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Protein Interaction Networks in Health and Disease

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Book Series: Frontiers Research Topics ISSN: 16648714 ISBN: 9782889199822 Year: Pages: 89 DOI: 10.3389/978-2-88919-982-2 Language: English
Publisher: Frontiers Media SA
Subject: Science (General) --- Genetics
Added to DOAB on : 2016-01-19 14:05:46
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The identification and mapping of protein-protein interactions (PPIs) is a major goal in systems biology. Experimental data are currently produced in large scale using a variety of high-throughput assays in yeast or mammalian systems. Analysis of these data using computational tools leads to the construction of large protein interaction networks, which help researchers identify novel protein functions.However, our current view of protein interaction networks is still limited and there is an active field of research trying to further develop this concept to include important processes: the topology of interactions and their changes in real time, the effects of competition for binding to the same protein region, PPI variation due to alternative splicing or post-translational modifications, etc.In particular, a clinically relevant topic for development of the concept of protein interactions networks is the consideration of mutant isoforms, which may be responsible for a pathological condition. Mutations in proteins may result in loss of normal interactions and appearance of novel abnormal interactions that may affect a protein’s function and biological cycle.This Research Topic presents novel findings and recent achievements in the field of protein interaction networks with a focus on disease. Authors describe methods for the identification and quantification of PPIs, the annotation and analysis of networks, considering PPIs and protein complexes formed by mutant proteins associated with pathological conditions or genetic diseases.

Function and Flexibility: Friend or Foe?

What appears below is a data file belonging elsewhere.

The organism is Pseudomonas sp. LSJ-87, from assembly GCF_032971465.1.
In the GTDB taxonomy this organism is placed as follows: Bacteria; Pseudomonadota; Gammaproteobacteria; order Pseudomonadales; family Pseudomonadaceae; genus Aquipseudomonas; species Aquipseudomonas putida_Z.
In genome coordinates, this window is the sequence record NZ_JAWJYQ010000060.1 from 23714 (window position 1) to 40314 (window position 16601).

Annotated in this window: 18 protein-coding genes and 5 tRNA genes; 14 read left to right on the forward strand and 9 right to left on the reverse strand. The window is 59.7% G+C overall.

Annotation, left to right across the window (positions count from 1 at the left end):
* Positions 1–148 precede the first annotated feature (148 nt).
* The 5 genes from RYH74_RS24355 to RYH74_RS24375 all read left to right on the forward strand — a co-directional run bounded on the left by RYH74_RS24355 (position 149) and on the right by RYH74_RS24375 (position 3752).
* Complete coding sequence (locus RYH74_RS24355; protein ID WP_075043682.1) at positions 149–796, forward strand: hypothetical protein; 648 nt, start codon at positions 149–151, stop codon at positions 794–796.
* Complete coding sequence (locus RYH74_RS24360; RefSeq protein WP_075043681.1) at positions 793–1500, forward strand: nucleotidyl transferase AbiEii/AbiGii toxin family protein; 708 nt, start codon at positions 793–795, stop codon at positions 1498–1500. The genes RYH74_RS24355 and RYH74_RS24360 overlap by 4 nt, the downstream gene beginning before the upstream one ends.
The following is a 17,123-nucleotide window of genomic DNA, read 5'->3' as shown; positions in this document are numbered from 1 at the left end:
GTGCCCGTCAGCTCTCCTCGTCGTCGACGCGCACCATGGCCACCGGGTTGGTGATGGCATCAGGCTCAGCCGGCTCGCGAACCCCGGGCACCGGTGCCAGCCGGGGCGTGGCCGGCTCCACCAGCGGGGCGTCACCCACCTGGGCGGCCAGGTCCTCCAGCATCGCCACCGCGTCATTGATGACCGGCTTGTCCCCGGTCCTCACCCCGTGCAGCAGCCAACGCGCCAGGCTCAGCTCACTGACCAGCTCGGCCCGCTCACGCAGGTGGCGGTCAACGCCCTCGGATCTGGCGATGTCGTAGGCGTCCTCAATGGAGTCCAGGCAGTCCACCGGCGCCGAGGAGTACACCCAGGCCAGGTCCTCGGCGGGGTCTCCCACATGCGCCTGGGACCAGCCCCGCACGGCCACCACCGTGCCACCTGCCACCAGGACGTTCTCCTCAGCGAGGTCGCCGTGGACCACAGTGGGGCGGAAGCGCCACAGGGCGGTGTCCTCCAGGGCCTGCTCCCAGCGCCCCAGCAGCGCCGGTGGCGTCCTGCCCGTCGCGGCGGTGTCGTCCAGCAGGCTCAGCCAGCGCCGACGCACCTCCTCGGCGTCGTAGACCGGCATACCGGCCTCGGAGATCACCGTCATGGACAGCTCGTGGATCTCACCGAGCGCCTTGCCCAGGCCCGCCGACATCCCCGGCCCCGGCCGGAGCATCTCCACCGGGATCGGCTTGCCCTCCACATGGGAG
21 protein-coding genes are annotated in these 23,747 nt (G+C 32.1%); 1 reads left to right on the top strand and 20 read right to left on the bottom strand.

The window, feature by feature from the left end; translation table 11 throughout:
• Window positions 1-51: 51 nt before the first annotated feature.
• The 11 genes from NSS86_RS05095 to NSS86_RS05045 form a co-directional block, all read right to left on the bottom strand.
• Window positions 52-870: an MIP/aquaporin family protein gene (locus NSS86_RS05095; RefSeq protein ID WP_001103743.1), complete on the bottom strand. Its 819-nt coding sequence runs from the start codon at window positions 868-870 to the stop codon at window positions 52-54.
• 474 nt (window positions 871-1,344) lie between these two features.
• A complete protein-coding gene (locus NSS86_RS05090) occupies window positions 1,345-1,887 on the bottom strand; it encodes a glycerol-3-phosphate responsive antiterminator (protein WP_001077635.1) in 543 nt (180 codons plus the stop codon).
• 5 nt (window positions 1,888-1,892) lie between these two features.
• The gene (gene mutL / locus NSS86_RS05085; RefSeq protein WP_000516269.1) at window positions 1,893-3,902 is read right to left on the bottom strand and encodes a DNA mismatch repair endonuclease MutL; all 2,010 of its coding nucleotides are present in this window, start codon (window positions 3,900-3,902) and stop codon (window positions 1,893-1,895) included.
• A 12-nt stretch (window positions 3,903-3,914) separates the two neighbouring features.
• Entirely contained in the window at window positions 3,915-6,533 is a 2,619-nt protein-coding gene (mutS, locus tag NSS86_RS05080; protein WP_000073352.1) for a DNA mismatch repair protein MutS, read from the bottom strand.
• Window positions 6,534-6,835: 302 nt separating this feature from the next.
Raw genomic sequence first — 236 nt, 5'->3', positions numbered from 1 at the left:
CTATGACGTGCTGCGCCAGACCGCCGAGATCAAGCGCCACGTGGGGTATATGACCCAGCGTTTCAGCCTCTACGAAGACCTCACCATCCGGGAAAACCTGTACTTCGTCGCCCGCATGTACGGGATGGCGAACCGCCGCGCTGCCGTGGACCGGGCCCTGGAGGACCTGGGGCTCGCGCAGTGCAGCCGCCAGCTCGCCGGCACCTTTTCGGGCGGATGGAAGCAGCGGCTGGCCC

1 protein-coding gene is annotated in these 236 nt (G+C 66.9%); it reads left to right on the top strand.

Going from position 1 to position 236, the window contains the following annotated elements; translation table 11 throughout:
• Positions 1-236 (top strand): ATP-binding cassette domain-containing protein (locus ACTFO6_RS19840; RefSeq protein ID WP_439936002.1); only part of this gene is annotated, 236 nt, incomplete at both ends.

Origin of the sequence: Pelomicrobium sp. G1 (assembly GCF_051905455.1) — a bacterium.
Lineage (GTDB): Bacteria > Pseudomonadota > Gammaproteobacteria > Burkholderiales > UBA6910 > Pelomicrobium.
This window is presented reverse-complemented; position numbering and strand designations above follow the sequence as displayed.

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Book Series: Frontiers Research Topics ISSN: 16648714 ISBN: 9782889199723 Year: Pages: 102 DOI: 10.3389/978-2-88919-972-3 Language: English
Publisher: Frontiers Media SA
Subject: Science (General)
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Louis Sullivan (1856 - 1924) revolutionized architecture by designing the first skyscraper and he became famous by proclaiming that “form follows function”. When x-ray crystallographers visualized the structures of proteins for the first time, the structural biology field embraced the view that “function follows form” as the 3D-architecture of proteins could unveil various aspects of their function. Despite the original “1 gene - 1 protein structure - 1 function” relationship, nowadays a far more complicated picture emerges where the flexibility and dynamics of a protein can play a central role in a multitude of functions. The ultimate form(s) that a protein adopt when interacting with (a) partner molecule(s) are the most biologically relevant and in this context Sullivan’s quote is still appropriate: the conformation that the protein adopts follows from the function of that protein. Despite the fact that many well-characterized proteins have a well-folded structure, there is a growing interest in the conformational flexibility within proteins. This flexibility is also a balanced phenomenon: excess of flexibility can be detrimental for protein behaviour, as well as the lack thereof. Notwithstanding its importance, studying intrinsically disordered protein regions or conformational rearrangements can be a very challenging. Therefore, flexibility can be perceived as a friend or a foe, depending on the context. This e-book showcases the impact of the study of protein flexibility on the structural biology field and presents protein flexibility in the context of disease as well as its benign aspects. As detailed knowledge of the structural aspects of polypeptides remains essential to comprehend protein function, one of the future challenges for structural biology also lies with large macromolecular protein complexes. Also there the dynamics and flexibility are essential for proper functioning and molecular movement, which is an important aspect of living matter. This challenge stimulated the development of advanced techniques to study protein flexibility and the use of those techniques to address fundamental biological and biomedical problems. Those innovations should help us to unravel the intimate link between protein function and flexibility and explore new horizons.

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